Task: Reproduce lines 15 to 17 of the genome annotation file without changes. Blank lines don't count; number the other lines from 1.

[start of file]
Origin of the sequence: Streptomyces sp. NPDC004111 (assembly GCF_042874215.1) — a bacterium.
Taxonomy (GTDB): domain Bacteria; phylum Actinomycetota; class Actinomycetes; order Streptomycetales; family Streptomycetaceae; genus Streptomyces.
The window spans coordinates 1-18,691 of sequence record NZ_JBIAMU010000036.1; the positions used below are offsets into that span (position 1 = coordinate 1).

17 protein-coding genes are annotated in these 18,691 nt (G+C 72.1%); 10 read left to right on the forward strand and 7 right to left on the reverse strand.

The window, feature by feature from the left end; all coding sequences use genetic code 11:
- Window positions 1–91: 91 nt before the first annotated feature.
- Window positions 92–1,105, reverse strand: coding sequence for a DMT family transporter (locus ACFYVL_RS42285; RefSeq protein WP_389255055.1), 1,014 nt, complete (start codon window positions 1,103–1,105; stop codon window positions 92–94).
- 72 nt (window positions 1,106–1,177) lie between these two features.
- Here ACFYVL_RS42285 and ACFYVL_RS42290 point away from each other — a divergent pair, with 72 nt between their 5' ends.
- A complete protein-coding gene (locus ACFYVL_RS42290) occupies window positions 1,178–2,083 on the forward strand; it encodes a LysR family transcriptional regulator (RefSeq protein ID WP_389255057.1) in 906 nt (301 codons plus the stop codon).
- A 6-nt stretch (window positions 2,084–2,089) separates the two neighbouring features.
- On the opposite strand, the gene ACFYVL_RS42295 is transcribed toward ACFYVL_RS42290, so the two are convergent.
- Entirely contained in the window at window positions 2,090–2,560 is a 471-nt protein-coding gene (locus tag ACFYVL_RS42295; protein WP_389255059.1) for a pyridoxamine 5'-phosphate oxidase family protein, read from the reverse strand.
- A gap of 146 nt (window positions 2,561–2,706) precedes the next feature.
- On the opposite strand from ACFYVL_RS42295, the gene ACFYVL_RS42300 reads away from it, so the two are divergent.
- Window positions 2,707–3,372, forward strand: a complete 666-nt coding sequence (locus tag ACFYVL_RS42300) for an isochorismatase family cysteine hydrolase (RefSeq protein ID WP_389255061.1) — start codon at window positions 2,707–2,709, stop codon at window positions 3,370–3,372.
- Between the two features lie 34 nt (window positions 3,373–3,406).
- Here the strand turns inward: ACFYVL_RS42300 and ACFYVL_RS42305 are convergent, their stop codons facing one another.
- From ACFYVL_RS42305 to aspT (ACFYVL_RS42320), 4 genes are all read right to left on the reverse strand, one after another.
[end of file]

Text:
- On the opposite strand from ACFYVL_RS42295, the gene ACFYVL_RS42300 reads away from it, so the two are divergent.
- Window positions 2,707–3,372, forward strand: a complete 666-nt coding sequence (locus tag ACFYVL_RS42300) for an isochorismatase family cysteine hydrolase (RefSeq protein ID WP_389255061.1) — start codon at window positions 2,707–2,709, stop codon at window positions 3,370–3,372.
- Between the two features lie 34 nt (window positions 3,373–3,406).